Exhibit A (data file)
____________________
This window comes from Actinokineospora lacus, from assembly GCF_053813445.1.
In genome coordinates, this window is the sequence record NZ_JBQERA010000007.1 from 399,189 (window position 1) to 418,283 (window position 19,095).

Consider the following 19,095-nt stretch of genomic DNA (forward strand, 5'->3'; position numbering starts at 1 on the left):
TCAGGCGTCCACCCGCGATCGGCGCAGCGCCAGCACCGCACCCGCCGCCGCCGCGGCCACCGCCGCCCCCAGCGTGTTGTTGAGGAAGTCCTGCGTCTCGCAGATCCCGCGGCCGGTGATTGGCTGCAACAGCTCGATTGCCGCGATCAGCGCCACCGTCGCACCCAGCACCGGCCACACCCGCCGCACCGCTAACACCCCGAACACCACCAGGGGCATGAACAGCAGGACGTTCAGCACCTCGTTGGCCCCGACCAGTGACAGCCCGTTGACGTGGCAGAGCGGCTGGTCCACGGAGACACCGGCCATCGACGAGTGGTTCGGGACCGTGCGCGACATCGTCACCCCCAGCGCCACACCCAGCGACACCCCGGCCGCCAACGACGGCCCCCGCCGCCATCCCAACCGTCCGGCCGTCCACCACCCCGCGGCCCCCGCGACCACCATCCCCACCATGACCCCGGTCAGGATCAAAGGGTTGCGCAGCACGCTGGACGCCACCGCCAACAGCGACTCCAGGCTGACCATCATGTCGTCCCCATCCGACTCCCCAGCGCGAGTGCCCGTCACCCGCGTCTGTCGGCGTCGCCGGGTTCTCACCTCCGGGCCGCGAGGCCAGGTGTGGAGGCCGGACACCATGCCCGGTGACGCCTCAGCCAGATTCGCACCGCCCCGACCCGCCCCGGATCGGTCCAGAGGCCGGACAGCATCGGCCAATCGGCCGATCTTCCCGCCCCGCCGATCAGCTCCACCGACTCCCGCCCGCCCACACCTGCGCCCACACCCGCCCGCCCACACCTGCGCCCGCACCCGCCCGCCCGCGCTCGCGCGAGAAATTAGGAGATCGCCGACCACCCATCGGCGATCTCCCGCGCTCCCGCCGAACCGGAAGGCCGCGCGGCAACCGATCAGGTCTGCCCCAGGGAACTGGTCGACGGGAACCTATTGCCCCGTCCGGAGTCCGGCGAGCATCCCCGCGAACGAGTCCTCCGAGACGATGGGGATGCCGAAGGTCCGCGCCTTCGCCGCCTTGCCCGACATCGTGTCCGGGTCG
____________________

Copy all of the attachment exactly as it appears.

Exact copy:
This window comes from Actinokineospora lacus, from assembly GCF_053813445.1.
In genome coordinates, this window is the sequence record NZ_JBQERA010000007.1 from 399,189 (window position 1) to 418,283 (window position 19,095).

Consider the following 19,095-nt stretch of genomic DNA (forward strand, 5'->3'; position numbering starts at 1 on the left):
TCAGGCGTCCACCCGCGATCGGCGCAGCGCCAGCACCGCACCCGCCGCCGCCGCGGCCACCGCCGCCCCCAGCGTGTTGTTGAGGAAGTCCTGCGTCTCGCAGATCCCGCGGCCGGTGATTGGCTGCAACAGCTCGATTGCCGCGATCAGCGCCACCGTCGCACCCAGCACCGGCCACACCCGCCGCACCGCTAACACCCCGAACACCACCAGGGGCATGAACAGCAGGACGTTCAGCACCTCGTTGGCCCCGACCAGTGACAGCCCGTTGACGTGGCAGAGCGGCTGGTCCACGGAGACACCGGCCATCGACGAGTGGTTCGGGACCGTGCGCGACATCGTCACCCCCAGCGCCACACCCAGCGACACCCCGGCCGCCAACGACGGCCCCCGCCGCCATCCCAACCGTCCGGCCGTCCACCACCCCGCGGCCCCCGCGACCACCATCCCCACCATGACCCCGGTCAGGATCAAAGGGTTGCGCAGCACGCTGGACGCCACCGCCAACAGCGACTCCAGGCTGACCATCATGTCGTCCCCATCCGACTCCCCAGCGCGAGTGCCCGTCACCCGCGTCTGTCGGCGTCGCCGGGTTCTCACCTCCGGGCCGCGAGGCCAGGTGTGGAGGCCGGACACCATGCCCGGTGACGCCTCAGCCAGATTCGCACCGCCCCGACCCGCCCCGGATCGGTCCAGAGGCCGGACAGCATCGGCCAATCGGCCGATCTTCCCGCCCCGCCGATCAGCTCCACCGACTCCCGCCCGCCCACACCTGCGCCCACACCCGCCCGCCCACACCTGCGCCCGCACCCGCCCGCCCGCGCTCGCGCGAGAAATTAGGAGATCGCCGACCACCCATCGGCGATCTCCCGCGCTCCCGCCGAACCGGAAGGCCGCGCGGCAACCGATCAGGTCTGCCCCAGGGAACTGGTCGACGGGAACCTATTGCCCCGTCCGGAGTCCGGCGAGCATCCCCGCGAACGAGTCCTCCGAGACGATGGGGATGCCGAAGGTCCGCGCCTTCGCCGCCTTGCCCGACATCGTGTCCGGGTCG